As the ability for the few students with concealed carry permits to carry on Texas public campuses approaches, retired leftist economics professor Daniel S. Hamermesh, has decided to break a contract to teach a class this coming semester. From insidehighered.com:
“As much as I have loved the experience of teaching and introducing these students to economics at the university, I have decided not to continue,” Daniel S. Hamermesh, the Sue Killam Professor Emeritus, wrote in a letter to university administrators this week. “With a huge group of students my perception is that the risk that a disgruntled student might bring a gun into the classroom and start shooting at me has been substantially enhanced by the concealed-carry law.”Hamermesh has published numerous articles. He is a labor economist, who claims that the distinction between "makers" and "takers" is a purely political decision. This article at econlib.org fisks some of his leftists bias.
If the quality of his economics is similar to the quality of his thinking about the dangers of concealed carry on campus, then the university is well off without him. Placing professors such as this in positions of influence on our campuses shows how thoroughly the left has "marched through the institutions".
Hamermesh shows absolute ignorance about how the real world works. The policy to allow concealed carry on campus only applies to students 21 or older who have gone through the process of obtaining a concealed carry permit.
People who have gone to the trouble of obtaining a concealed carry permit have empirically demonstrated, in Texas, that they are some of the most law abiding people in Texas. They are more law abiding than police officers.
Does Professor Hamermesh actually think that a student who is willing to shoot at him, will be deterred by a rule that makes it illegal to carry a gun onto campus? Does he really think that people who have gone to the trouble to obtain a concealed carry permit represent more of a threat than they provide a deterrence to unjustified violence, contrary to all the evidence gathered over the last 30 years?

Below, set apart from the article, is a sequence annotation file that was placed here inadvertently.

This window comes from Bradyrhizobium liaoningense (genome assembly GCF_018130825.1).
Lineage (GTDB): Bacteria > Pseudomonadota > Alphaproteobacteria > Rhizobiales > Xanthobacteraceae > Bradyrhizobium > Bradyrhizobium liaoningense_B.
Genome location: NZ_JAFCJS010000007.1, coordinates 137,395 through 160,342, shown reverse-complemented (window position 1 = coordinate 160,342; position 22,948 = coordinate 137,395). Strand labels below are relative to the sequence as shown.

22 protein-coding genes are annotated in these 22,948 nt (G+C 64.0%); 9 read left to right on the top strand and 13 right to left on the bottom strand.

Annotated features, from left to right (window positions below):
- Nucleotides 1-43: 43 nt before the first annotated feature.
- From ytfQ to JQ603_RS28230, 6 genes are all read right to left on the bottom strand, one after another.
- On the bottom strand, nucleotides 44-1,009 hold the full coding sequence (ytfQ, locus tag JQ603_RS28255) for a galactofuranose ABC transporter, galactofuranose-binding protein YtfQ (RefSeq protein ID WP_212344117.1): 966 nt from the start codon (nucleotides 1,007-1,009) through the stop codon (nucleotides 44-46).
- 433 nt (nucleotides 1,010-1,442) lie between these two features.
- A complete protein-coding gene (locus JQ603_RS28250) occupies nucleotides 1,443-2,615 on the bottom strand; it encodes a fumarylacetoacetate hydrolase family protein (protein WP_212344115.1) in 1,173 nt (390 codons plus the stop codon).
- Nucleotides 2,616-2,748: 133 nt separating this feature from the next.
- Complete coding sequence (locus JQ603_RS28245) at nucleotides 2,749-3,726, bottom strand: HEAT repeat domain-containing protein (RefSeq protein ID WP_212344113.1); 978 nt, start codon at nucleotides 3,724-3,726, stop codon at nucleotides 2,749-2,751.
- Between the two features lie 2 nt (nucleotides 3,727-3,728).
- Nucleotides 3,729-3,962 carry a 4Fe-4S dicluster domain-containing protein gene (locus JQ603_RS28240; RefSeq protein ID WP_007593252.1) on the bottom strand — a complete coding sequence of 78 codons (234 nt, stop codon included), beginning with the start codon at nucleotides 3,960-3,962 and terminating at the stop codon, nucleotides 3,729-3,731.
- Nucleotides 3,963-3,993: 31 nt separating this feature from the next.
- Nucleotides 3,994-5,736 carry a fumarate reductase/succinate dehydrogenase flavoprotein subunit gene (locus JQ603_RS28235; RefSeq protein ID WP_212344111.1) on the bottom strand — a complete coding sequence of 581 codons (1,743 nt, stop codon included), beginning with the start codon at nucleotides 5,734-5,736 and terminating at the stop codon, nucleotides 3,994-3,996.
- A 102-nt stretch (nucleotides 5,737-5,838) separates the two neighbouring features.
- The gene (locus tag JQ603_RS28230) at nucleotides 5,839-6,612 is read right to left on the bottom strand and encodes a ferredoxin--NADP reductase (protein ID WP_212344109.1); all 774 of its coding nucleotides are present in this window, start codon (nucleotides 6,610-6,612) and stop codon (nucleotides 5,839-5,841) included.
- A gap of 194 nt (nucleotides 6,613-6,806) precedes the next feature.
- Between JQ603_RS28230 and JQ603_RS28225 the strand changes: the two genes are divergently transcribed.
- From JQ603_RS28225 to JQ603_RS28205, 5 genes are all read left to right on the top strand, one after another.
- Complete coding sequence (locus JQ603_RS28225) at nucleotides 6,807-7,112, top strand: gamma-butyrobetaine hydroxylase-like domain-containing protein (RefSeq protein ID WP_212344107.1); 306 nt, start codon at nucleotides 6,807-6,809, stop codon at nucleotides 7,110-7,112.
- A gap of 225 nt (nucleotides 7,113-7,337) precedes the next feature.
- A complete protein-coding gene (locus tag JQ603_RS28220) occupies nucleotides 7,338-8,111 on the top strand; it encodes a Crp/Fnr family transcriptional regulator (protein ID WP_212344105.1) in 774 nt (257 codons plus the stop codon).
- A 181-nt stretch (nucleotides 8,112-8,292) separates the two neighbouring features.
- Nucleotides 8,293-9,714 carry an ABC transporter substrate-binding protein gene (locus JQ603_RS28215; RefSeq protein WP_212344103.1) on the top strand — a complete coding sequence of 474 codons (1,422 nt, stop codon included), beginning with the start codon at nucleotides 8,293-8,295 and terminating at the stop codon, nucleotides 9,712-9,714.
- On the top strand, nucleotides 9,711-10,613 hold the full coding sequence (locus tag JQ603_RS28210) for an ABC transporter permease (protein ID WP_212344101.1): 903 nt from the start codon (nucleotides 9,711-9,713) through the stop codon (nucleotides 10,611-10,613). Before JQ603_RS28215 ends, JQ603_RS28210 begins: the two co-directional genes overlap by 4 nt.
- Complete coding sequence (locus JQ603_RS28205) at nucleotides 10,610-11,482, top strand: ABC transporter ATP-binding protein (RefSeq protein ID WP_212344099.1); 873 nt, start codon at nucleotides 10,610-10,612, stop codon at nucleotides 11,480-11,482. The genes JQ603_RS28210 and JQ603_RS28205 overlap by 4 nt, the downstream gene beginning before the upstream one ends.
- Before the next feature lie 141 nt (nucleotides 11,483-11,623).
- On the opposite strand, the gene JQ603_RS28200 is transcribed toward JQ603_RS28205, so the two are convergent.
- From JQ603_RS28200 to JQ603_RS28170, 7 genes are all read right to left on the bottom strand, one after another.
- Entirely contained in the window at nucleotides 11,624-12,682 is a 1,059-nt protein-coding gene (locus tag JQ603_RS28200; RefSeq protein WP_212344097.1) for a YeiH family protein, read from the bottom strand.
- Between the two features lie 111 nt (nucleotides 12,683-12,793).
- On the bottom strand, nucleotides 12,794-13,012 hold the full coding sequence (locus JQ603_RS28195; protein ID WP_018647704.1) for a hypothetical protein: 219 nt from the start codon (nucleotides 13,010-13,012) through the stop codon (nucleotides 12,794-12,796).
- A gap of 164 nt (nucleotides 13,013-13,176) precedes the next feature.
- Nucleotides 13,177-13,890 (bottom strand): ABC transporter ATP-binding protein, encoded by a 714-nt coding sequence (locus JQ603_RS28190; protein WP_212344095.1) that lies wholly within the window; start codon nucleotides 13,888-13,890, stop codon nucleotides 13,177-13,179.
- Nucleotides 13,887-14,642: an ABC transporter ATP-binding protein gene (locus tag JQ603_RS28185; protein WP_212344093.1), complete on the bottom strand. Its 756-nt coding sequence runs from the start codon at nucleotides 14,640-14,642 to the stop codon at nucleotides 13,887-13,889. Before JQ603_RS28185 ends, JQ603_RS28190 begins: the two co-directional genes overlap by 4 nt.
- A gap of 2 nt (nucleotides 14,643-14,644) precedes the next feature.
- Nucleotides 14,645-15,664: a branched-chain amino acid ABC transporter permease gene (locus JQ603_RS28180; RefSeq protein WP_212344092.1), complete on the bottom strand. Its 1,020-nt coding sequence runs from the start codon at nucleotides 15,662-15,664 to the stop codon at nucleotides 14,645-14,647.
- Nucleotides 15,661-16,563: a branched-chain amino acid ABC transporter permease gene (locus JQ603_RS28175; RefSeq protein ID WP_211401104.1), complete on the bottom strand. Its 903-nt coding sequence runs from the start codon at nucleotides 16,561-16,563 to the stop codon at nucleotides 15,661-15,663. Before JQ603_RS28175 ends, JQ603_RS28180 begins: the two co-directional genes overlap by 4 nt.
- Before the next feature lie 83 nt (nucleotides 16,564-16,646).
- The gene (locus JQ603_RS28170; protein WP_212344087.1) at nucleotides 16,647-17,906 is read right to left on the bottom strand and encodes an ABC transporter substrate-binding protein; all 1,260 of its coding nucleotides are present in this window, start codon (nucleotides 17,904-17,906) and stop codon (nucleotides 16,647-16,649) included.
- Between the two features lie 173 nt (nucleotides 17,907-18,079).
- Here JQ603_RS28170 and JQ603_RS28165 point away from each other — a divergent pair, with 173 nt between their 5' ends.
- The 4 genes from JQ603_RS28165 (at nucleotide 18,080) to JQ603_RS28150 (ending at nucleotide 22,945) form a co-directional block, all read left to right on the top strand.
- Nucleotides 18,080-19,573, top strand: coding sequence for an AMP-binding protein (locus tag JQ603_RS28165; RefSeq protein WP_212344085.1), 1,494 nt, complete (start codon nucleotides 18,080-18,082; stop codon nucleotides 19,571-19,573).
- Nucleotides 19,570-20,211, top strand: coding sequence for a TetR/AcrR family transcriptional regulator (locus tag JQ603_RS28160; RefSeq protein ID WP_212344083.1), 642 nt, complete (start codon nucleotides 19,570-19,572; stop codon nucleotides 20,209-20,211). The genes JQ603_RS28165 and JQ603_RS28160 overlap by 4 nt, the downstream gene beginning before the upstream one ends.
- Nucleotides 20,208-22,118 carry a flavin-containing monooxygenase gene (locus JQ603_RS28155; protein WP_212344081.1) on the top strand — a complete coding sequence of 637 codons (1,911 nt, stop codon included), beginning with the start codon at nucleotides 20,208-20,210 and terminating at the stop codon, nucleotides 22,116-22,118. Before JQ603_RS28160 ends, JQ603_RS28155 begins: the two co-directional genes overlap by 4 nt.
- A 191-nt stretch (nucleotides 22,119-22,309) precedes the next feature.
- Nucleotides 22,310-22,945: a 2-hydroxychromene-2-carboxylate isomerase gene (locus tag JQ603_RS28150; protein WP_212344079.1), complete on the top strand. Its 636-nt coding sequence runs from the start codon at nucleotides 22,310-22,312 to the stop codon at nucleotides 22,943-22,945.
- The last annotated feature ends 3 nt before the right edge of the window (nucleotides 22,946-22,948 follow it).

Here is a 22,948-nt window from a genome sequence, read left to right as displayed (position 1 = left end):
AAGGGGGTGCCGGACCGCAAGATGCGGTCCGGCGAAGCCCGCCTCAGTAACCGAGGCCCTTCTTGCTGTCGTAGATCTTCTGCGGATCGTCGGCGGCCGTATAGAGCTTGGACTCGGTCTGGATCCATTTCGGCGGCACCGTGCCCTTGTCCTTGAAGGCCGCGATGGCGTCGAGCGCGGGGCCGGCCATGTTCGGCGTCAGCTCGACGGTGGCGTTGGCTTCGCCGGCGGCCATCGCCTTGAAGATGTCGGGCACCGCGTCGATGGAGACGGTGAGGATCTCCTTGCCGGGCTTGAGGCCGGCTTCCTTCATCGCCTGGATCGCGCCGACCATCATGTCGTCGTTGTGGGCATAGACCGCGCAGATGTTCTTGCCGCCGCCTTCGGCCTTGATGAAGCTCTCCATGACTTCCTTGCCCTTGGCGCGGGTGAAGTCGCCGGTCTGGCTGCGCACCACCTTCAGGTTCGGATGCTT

Hamermesh did note a potential positive aspect of the new law:
Hamermesh said while the university might have done more to advocate against the legislation, he in no way blamed it for the new law.If emotional and irrational professors stay away from Texas schools as a result of the law, Texas will have benefited.
“This is Texas,” he said. “These [legislators] will do anything they can to cater to the right-wingers.”
Asked if he thought other faculty members might follow suit and leave the state, Hamermesh guessed they wouldn’t. But he said recruiting top faculty members might be harder with the specter of guns in their classrooms.
Professor Hamermesh spent all of his adult life sheltered in the arms of various state supported institutions of higher education. Perhaps his phobia does not influence his teaching of economics, but I suspect that it does.
Hoplophobia is often linked to the belief that the state is benevolent and wise, better at making decisions for individuals than they are themselves. That seems to apply to his economic philosophy.
It is easy to see how a person who has spent their entire life in academia could maintain such a delusion. It worked for them.
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